Using a similar Cox regression analysis, we also compared the occurrence of cancer overall and by time since the start of therapy in the anti-TNF–treated cohort with that in the general population, using a general population comparator of 408,048 randomly selected subjects who were drawn from the Swedish Population Register and matched to each unique RA patient in the national RA cohort by sex, age, county of residence, and marital status.


Occurrence of cancer (overall, by drug, and by time) in RA patients treated with an anti-TNFα agent.

Counting from the start of the first anti-TNF agent until the patient's death, emigration, date of diagnosis of the first cancer, or end of the study period, 240 first primary cancers were diagnosed during 25,693 person-years of followup of the 6,366 patients starting anti-TNF therapy who had no history of cancer at the start of anti-TNF treatment. Table 2 displays the characteristics of this cancer occurrence.

Table 2. Occurrence (numbers and rates) of cancer following the start of anti-TNFα therapy, including information on cancer stage and distribution across sites, in Swedish patients with rheumatoid arthritis starting anti-TNFα therapy 1998 through July 2006, by first anti-TNFα agent*
 All first anti-TNFα (n = 6,366)First etanercept (n = 2,216)First adalimumab (n = 899)First infliximab (n = 3,249)
  • *

    Patients with a history of cancer were excluded.

  • Rates for each of the 3 anti–tumor necrosis factor α (anti-TNFα) agents standardized to the age and sex distribution for the total group of patients taking anti-TNFα agents.

  • Information on tumor stage at diagnosis was not available for all cancer types (e.g., not for hematologic malignancies) nor for cancers diagnosed during 2002 or earlier. For other cancers, information on stages was available for 65–85%.

Person-years of followup    
 <1 year since start of anti-TNFα6,3102,1998873,223
 ≥1–2 years since start of anti-TNFα5,7381,9897393,008
 ≥2–4 years since start of anti-TNFα7,9512,5875304,832
 ≥4–6 years since start of anti-TNFα4,3101,6832.62,670
 ≥6 years since start of anti-TNFα1,3879990387
No. of first cancers2407026144
Crude incidence (range per 100,000)934 (819–1,060)743 (580–939)1,204 (786–1,763)1,020 (860–1,201)
Age/sex standardized incidence9347491,2381,002
Stage at cancer diagnosis, no. (%) of cancers    
 Total (% of all cancers)115 (48)31 (56)12 (54)72 (50)
 Stage I (% of all with information)51 (44)14 (45)5 (42)32 (44)
 Stage II36 (31)10 (32)3 (25)23 (32)
 Stage III14 (13)2 (6.5)4 (33)8 (22)
 Stage IV14 (12)5 (16)0 (0)9 (13)
Site, no. (%) of cancers    
 Respiratory tract36 (15)9 (13)2 (7.7)25 (17)
 Gastrointestinal tract31 (13)8 (11)4 (15)19 (13)
 Reproductive tract75 (31)25 (35)10 (39)40 (28)
 Urogenital tract15 (6.3)8 (11)1 (3.9)6 (4.2)
 Skin32 (13)7 (10)2 (7.7)23 (16)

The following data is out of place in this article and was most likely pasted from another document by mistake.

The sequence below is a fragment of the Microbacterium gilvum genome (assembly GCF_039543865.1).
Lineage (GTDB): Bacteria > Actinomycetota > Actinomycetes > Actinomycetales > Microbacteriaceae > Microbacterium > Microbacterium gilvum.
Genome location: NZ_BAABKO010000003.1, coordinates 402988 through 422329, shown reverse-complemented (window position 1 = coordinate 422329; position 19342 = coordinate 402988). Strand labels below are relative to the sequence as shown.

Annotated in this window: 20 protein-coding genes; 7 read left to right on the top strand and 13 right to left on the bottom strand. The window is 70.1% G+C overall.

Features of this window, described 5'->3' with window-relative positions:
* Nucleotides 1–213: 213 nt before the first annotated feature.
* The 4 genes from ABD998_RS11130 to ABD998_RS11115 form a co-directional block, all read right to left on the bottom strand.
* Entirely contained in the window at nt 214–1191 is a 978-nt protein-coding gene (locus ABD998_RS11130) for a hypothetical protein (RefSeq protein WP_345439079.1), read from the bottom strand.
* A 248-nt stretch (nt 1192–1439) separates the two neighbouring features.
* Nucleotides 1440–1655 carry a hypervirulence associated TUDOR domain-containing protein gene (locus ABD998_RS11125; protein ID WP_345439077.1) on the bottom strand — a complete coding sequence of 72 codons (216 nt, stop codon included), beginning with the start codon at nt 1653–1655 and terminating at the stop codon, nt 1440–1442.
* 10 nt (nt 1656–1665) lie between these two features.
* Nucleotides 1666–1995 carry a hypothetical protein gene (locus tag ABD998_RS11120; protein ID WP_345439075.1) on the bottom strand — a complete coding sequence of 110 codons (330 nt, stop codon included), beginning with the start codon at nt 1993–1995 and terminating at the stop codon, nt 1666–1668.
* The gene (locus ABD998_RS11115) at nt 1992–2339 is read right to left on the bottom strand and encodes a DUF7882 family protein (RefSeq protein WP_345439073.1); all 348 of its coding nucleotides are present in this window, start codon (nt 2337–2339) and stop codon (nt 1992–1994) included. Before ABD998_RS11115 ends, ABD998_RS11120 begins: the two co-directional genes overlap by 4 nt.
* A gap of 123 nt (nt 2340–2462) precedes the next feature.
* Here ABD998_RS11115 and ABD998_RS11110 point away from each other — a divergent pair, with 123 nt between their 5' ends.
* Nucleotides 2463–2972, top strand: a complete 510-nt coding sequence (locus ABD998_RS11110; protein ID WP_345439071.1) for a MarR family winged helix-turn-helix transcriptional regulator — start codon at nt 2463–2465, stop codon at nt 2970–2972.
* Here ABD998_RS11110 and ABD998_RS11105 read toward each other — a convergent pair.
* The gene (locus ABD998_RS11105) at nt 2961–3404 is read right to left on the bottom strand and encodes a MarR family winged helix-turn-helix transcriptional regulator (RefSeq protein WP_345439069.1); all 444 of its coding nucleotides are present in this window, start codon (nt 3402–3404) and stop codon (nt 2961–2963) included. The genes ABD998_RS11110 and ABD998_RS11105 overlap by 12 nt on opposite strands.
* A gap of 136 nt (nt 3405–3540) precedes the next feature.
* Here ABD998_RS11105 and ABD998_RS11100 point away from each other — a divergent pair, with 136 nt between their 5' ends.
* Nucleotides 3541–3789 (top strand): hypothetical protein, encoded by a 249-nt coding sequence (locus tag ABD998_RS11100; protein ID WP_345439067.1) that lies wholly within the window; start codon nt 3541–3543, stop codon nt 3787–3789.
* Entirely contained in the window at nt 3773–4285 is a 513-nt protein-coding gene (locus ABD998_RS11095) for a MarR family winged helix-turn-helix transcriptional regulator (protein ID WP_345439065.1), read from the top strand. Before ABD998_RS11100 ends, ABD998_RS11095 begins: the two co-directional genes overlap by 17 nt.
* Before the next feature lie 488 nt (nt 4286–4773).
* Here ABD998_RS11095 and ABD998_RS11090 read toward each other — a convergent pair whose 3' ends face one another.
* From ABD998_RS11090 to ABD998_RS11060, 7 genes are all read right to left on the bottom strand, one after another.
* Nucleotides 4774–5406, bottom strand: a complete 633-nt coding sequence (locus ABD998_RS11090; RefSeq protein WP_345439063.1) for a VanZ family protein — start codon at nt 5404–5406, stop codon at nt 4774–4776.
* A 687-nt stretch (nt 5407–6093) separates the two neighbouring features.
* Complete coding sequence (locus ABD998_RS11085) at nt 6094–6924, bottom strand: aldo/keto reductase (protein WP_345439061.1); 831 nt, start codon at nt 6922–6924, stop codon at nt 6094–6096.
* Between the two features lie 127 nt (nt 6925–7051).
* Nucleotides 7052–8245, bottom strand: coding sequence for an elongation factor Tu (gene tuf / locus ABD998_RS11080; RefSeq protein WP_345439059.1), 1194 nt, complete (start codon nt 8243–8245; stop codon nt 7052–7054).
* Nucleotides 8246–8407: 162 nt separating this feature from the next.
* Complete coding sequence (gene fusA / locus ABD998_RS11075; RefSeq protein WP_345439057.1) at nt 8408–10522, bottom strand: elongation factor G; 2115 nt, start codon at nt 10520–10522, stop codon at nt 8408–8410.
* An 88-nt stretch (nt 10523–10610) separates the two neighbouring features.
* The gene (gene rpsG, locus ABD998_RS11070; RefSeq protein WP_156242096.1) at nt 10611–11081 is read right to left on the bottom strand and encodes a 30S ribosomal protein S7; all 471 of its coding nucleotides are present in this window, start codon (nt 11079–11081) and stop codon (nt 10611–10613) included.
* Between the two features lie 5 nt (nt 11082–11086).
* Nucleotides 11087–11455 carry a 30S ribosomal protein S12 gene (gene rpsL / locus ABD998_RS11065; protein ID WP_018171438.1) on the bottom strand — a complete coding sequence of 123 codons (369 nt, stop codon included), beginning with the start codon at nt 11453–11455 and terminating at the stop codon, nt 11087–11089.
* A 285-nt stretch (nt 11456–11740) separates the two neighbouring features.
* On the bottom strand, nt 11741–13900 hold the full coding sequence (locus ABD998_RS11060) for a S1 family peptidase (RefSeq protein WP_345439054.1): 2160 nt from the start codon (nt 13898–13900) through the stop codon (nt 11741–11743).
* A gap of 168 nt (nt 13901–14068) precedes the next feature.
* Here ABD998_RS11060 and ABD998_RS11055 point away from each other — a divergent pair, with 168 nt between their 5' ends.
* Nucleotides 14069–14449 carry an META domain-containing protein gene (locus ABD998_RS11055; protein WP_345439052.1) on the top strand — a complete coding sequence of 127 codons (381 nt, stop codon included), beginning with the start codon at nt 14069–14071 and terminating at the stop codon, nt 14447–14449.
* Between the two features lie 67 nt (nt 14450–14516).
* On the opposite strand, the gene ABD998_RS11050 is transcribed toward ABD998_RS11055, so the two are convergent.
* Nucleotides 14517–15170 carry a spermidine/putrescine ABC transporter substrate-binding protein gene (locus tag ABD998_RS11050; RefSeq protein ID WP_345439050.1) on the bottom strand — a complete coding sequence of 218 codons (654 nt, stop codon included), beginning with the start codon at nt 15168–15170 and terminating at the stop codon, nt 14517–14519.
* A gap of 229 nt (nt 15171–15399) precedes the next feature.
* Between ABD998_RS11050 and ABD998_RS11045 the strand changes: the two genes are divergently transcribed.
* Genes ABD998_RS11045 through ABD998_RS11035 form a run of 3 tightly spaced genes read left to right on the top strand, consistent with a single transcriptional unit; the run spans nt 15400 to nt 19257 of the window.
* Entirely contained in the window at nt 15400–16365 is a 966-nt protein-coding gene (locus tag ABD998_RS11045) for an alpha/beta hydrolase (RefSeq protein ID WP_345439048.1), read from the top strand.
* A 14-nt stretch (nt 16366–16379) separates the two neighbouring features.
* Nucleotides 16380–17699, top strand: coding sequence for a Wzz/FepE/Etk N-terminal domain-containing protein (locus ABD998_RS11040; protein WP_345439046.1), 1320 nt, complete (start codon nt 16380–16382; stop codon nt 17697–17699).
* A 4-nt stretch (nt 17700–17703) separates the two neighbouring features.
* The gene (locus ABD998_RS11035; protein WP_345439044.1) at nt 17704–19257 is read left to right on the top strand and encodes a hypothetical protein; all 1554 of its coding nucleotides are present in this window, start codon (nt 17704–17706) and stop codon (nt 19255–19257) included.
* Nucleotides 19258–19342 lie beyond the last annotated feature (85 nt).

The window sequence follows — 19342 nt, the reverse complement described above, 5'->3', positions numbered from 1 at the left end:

Hematopoietic system28 (12)8 (11)4 (15)16 (11)
 Other sites22 (9.2)5 (7.1)3 (12)14 (9.7)

Figure 1 displays the incidence rate of cancer according to the time since the start of anti-TNF therapy. Taking age and sex into account, we found no trend toward an increasing or decreasing incidence of cancer with an increasing duration of followup (P for linear trend = 0.36).

Figure 1.

Incidence rate of cancer among 6,366 Swedish patients with rheumatoid arthritis first starting anti–tumor necrosis factor α (anti-TNFα) therapy from 1999 through July 2006, as a function of time since the start of therapy. Values are the incidence per 1,000 person-years and number of cancer cases.

The distribution of tumor stage at diagnosis (Table 2) and the distribution of cancer sites (Table 2) were largely similar across the 3 drugs, although the individual numbers were small.

Relative risk of cancer in RA patients receiving an anti-TNFα agent versus biologics-naive RA patients.

A total of 240 incident first primary cancers occurred among 6,366 patients with RA who had started anti-TNF therapy. Comparing these first primary cancers with the 4,244 first primary cancers that occurred during 330,498 person-years of followup among 61,160 anti-TNF–naive patients in the national RA comparator cohort of patients who did not have a history of cancer at start of the study, the relative risk was 1.00 (95% confidence interval [95% CI] 0.87–1.17) (Table 3). This relative risk remained largely similar across different time intervals since the first anti-TNF start (Table 3) and did not change with increasing cumulative time receiving active anti-TNF therapy (e.g., RR = 0.96 [95% CI 0.50–1.86] for those with ≥6 years of anti-TNF therapy) (Table 3). There was no obvious heterogeneity in the RRs across the categories of sex or attained age.

Table 3. Overall relative risk of a first primary cancer associated with anti-TNFα therapy (6,366 patients/25,698 person-years) in Swedish patients with rheumatoid arthritis (61,160 patients/330,498 person-years) from 1998 through 2006, by anti-TNFα treatment exposure*
 Anti-TNFα–treated patientsAnti-TNFα–naive patientsRR (95% CI)
  • *

    Relative risks (RRs) and 95% confidence intervals (95% CIs) were determined by Cox regression analysis of data stratified for sex, year of birth, county of residence, and marital status, with anti–tumor necrosis factor α (anti-TNFα) treatment (never versus ever) as a time-dependent covariate, and with adjustment for comorbid conditions.